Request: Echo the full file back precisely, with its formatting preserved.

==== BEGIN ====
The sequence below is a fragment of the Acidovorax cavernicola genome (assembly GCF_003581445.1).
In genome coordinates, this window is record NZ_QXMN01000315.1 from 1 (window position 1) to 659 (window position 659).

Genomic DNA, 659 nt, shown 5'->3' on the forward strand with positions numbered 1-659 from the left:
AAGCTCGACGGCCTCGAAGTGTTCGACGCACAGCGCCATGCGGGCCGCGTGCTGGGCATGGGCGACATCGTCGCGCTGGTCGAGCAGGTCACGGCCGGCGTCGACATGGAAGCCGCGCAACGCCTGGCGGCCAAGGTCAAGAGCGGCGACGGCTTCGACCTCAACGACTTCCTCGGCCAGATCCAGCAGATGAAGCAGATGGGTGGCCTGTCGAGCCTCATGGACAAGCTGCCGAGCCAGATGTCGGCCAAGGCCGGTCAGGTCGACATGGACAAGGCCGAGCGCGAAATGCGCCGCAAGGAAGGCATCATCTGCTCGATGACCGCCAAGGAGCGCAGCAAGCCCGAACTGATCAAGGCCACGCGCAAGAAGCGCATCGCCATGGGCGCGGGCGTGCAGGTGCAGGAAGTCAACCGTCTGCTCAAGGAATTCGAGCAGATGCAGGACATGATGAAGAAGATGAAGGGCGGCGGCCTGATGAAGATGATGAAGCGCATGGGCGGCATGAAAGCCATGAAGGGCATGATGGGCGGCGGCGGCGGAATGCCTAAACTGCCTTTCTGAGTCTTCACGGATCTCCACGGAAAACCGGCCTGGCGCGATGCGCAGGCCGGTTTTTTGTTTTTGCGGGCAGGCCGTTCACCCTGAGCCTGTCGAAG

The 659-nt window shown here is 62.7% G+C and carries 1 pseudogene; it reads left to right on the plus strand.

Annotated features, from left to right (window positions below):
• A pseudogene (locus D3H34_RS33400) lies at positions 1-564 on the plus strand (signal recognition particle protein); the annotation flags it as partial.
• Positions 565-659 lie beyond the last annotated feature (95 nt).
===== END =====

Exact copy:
The sequence below is a fragment of the Acidovorax cavernicola genome (assembly GCF_003581445.1).
In genome coordinates, this window is record NZ_QXMN01000315.1 from 1 (window position 1) to 659 (window position 659).

Genomic DNA, 659 nt, shown 5'->3' on the forward strand with positions numbered 1-659 from the left:
AAGCTCGACGGCCTCGAAGTGTTCGACGCACAGCGCCATGCGGGCCGCGTGCTGGGCATGGGCGACATCGTCGCGCTGGTCGAGCAGGTCACGGCCGGCGTCGACATGGAAGCCGCGCAACGCCTGGCGGCCAAGGTCAAGAGCGGCGACGGCTTCGACCTCAACGACTTCCTCGGCCAGATCCAGCAGATGAAGCAGATGGGTGGCCTGTCGAGCCTCATGGACAAGCTGCCGAGCCAGATGTCGGCCAAGGCCGGTCAGGTCGACATGGACAAGGCCGAGCGCGAAATGCGCCGCAAGGAAGGCATCATCTGCTCGATGACCGCCAAGGAGCGCAGCAAGCCCGAACTGATCAAGGCCACGCGCAAGAAGCGCATCGCCATGGGCGCGGGCGTGCAGGTGCAGGAAGTCAACCGTCTGCTCAAGGAATTCGAGCAGATGCAGGACATGATGAAGAAGATGAAGGGCGGCGGCCTGATGAAGATGATGAAGCGCATGGGCGGCATGAAAGCCATGAAGGGCATGATGGGCGGCGGCGGCGGAATGCCTAAACTGCCTTTCTGAGTCTTCACGGATCTCCACGGAAAACCGGCCTGGCGCGATGCGCAGGCCGGTTTTTTGTTTTTGCGGGCAGGCCGTTCACCCTGAGCCTGTCGAAG

The 659-nt window shown here is 62.7% G+C and carries 1 pseudogene; it reads left to right on the plus strand.

Annotated features, from left to right (window positions below):
• A pseudogene (locus D3H34_RS33400) lies at positions 1-564 on the plus strand (signal recognition particle protein); the annotation flags it as partial.
• Positions 565-659 lie beyond the last annotated feature (95 nt).